I'm not familiar with the Giant or Trek lines of bikes, but I've been really impressed with the comfort level on Specialized bikes. The Sequoia is their less expensive "endurance" bike, and from your description it sounds like the best fit for doing the kind of riding you're talking about:

For the following reasons:
1. Speed - As mentioned, the difference between this bike and like a top end racing bike in speed is like 5%. IMO, I'd say the difference between a fat tired hybrid bike and a race bike is 30%-100%.
2. Comfort on rougher road - it's designed (and in my riding does an excellent job) of keeping even rough roads with potholes comfy on the hands and rear end.
3. Comfort on long rides like the MS150 - a curly bar bike is, counter-intuitively, actually better designed to be comfortable on your hands for really long rides than a straight bar bike (like most hybrids). The curly bars give you 3 different positions for your hands - on top of the brakes, down in the drops, and on the straight part of the bar. Those positions also don't compress nerves in your hands like straight bar bikes do. Typically the tradeoff is that your back has to deal with being leaned over more, but the Sequoia's bars are still relatively high. I want to mention that this isn't just a theoretical issue for me - I went on a 75 mile ride over 2 days on my straight bar bike with round grips, and when I got back the leftmost 2 fingers in my left hand could barely feel it when I touched anything. (Apparently it's something about compressing the Unular nerve.) It took over a month to completely heal - really creeped me out. You can get grips that help, but a curly bar bike ideal and designed for longer distances.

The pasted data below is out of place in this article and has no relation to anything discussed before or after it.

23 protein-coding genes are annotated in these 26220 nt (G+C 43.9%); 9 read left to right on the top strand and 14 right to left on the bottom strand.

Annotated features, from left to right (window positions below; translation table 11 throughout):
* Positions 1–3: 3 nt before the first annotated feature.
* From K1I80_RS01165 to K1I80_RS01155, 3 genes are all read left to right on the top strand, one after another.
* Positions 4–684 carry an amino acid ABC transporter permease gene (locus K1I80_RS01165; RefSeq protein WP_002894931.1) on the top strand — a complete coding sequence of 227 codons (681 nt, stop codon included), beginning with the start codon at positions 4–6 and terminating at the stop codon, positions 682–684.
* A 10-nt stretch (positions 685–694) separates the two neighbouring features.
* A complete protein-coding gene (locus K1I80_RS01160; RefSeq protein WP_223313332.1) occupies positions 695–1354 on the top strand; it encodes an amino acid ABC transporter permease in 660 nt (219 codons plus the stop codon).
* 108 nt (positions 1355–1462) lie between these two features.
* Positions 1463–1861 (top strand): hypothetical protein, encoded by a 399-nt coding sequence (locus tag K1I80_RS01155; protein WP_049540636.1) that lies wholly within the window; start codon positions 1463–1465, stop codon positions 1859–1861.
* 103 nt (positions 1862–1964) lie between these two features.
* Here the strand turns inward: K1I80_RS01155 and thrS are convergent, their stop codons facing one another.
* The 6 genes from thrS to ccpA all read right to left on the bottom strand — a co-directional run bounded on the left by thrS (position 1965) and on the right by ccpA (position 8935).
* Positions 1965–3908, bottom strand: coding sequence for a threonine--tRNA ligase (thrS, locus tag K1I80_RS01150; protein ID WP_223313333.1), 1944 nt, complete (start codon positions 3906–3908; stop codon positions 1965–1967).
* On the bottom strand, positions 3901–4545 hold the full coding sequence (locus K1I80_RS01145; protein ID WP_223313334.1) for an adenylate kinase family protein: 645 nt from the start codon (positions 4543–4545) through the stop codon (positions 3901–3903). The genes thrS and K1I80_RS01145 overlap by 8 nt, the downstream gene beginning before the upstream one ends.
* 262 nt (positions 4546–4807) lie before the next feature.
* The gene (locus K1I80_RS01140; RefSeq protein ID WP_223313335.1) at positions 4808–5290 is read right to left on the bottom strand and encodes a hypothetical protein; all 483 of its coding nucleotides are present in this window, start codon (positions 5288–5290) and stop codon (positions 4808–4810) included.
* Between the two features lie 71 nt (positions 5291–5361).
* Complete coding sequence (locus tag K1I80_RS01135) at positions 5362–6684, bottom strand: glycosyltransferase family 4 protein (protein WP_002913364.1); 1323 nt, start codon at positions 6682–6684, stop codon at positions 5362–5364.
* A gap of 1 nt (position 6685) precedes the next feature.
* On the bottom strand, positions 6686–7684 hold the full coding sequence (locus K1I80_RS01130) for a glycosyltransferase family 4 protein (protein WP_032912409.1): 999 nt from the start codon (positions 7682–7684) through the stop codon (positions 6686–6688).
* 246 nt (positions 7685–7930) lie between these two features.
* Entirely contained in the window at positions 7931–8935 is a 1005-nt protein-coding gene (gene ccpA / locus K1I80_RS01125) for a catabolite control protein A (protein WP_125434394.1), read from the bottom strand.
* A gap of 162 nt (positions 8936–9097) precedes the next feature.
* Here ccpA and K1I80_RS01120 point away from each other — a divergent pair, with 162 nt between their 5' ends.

That's my opinion - I think for the kind of riding you're talking about doing an "endurance" road bike would be ideal. You're not going to have problems going over grass, your bike isn't going to break going off curbs, and you aren't going to have to get off and walk for gravel driveways. At the same time, you're not going to have to buy a new bike next year because your bike isn't fast enough to keep up with your son or other riders (whether you're fast enough, well, that's a whole 'nother story! :-)).

I feel obligated to add what I think a road bike isn't appropriate for -
1. If you're really, actually biking through a bunch of mud all the time. Some mud here and there isn't going to hurt your road bike, but constantly being deluged in it certainly would.
2. Gravel bike trails aren't a problem on a road bike, especially a good vibration absorbing design like the Sequoia. They're bike trails, they use small rocks. If you're biking on designed-for-cars dirt road with large rocks, though, the skinny tire on a road bike starts to lose traction and the bumps are to big and you're better off with a fatter tire cyclocross bike (though it's going to be a little bit of a bumpy ride no matter what bike you're riding).
3. If you're going off jumps with your bike.
4. If you spend a lot of your trip biking in wet conditions on unpaved road. It gets kind of mushy and the skinny tire starts handling worse. Now, your road bike can handle things like a wet gravel driveway, it's just not going to be ideal. I mean, handling is going to be a little rough and sloppy but certainly not "bone jarring" or anything. But if your entire ride is a 10 mile long gravel road you regularly ride in the wet, well then a cyclocross bike with wider tires would be a lot better.
PaulRivers is offline